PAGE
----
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Outside experts to probe Super Bowl power outage

NEW ORLEANS (AP) — Officials of the Superdome and its utility company said Tuesday that they will hire outside experts to investigate the cause of a 34-minute power failure that halted the Super Bowl.

The announcement by the stadium’s management company, SMG, and Entergy New Orleans came two days after the outage halted play in the third quarter of the game between the Baltimore Ravens and San Francisco 49ers.

The companies’ joint written statement did not explain the decision, but Entergy spokesman Chanel Lagarde told the Associated Press they had not been able to reach a conclusion on the cause of the outage and wanted a third-party analysis.

“We wanted to leave no stone unturned,” Lagarde said. “Both us and SMG thought it was important to get another party looking at this to make sure we were looking at everything that we need to examine.”

While the cause of Sunday’s outage is still under investigation, records released Monday show Superdome officials were worried in October about losing power during the NFL championship.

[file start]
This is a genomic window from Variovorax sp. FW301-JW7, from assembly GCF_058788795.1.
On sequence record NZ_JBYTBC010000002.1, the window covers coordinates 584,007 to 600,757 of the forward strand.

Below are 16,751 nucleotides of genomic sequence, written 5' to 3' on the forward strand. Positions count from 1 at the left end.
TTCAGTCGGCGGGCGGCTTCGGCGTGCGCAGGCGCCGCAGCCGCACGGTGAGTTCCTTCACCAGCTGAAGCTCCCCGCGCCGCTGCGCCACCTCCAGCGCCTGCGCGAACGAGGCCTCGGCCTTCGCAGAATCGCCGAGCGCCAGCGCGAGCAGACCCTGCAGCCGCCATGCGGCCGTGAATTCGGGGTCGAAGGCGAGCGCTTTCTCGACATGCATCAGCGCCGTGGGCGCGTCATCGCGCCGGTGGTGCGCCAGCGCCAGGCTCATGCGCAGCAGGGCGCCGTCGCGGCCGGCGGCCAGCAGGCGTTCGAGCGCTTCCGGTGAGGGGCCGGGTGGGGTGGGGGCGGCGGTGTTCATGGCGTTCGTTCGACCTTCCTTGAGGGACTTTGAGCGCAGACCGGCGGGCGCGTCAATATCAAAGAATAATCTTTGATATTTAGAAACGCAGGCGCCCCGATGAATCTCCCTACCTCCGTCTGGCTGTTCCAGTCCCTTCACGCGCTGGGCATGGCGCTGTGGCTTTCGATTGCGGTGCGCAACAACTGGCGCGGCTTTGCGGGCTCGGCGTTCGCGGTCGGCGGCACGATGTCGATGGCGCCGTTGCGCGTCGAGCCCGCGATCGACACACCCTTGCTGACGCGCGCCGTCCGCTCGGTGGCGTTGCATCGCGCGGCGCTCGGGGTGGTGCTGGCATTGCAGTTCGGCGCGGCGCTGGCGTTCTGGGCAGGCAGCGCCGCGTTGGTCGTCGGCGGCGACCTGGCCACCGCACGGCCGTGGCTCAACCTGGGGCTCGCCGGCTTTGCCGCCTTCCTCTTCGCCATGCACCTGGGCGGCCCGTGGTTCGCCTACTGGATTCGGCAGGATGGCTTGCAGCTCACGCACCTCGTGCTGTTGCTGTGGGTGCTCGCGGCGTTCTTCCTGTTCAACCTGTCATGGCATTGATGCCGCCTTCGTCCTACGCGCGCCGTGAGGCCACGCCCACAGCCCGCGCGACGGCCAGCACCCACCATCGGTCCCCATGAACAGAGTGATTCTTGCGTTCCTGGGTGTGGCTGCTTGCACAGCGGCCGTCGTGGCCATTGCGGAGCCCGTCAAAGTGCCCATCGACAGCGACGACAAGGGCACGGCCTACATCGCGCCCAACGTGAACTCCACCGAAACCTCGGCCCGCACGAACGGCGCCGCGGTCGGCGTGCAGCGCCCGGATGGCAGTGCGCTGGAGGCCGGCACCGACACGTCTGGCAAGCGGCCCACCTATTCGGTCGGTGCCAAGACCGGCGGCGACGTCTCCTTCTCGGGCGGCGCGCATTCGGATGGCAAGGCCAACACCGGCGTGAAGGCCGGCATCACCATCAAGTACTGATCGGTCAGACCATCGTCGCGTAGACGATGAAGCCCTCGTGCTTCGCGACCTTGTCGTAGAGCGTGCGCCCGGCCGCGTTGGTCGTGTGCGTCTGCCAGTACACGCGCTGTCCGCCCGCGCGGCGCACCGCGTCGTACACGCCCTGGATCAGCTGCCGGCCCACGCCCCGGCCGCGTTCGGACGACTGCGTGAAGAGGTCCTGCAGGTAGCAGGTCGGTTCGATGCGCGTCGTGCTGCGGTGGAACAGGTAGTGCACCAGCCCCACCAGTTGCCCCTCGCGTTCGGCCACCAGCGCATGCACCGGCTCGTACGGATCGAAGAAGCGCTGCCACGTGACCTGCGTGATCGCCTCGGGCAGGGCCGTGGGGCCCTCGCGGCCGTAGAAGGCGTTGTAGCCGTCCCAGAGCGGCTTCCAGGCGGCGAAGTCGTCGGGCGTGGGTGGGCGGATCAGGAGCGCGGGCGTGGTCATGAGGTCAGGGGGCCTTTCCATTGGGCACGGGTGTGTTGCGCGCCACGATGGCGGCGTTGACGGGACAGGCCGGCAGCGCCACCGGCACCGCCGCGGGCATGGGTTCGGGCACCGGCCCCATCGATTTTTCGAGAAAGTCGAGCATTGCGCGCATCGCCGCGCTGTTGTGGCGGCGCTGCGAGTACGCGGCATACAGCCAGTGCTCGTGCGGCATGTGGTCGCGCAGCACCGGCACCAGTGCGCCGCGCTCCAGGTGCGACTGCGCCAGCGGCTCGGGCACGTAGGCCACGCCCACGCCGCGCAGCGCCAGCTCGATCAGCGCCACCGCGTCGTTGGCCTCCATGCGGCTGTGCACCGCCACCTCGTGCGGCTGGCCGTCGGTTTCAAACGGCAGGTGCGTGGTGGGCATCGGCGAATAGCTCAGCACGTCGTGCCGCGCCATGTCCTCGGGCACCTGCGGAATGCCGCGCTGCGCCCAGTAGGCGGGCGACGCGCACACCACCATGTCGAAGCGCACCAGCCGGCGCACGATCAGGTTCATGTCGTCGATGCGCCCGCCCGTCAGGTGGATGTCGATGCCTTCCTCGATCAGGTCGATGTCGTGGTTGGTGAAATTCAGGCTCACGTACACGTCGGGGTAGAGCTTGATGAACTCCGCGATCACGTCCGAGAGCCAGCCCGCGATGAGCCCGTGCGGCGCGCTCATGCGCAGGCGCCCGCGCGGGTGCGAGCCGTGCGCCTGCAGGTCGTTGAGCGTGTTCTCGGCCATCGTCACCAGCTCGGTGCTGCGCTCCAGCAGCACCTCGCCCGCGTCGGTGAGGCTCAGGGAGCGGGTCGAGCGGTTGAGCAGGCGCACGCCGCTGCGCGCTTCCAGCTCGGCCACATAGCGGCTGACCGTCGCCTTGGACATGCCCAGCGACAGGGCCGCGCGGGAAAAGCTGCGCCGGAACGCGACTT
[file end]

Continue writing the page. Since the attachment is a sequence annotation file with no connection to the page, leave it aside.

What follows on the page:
Tests on the electrical feeders that connect incoming power from utility lines to the stadium showed decay and “a chance of failure,” state officials warned in a memo dated Oct. 15. The documents, obtained through a records request by the Associated Press, also show the utility that supplies the stadium expressed concern about the reliability of the service before the Super Bowl.

The memo said utility Entergy New Orleans and the Superdome’s engineering staff “had concerns regarding the reliability of the Dome service from Entergy’s connection point to the Dome.”

The memo was prepared for the Louisiana Stadium & Exposition District, the state body responsible for the Superdome.

Authorities subsequently authorized spending nearly $1 million on Superdome improvements, including more than $600,000 for upgrading the dome’s electrical feeder cable system, work that was done in December.

“As discussed in previous board meetings, this enhancement is necessary to maintain both the Superdome and the New Orleans Arena as top tier facilities, and to ensure that we do not experience any electrical issues during the Super Bowl,” said an LSED document dated Dec. 19.

Superdome commission records show a $513,250 contract to replace feeder cables was awarded to Allstar Electric, a company based in suburban New Orleans.

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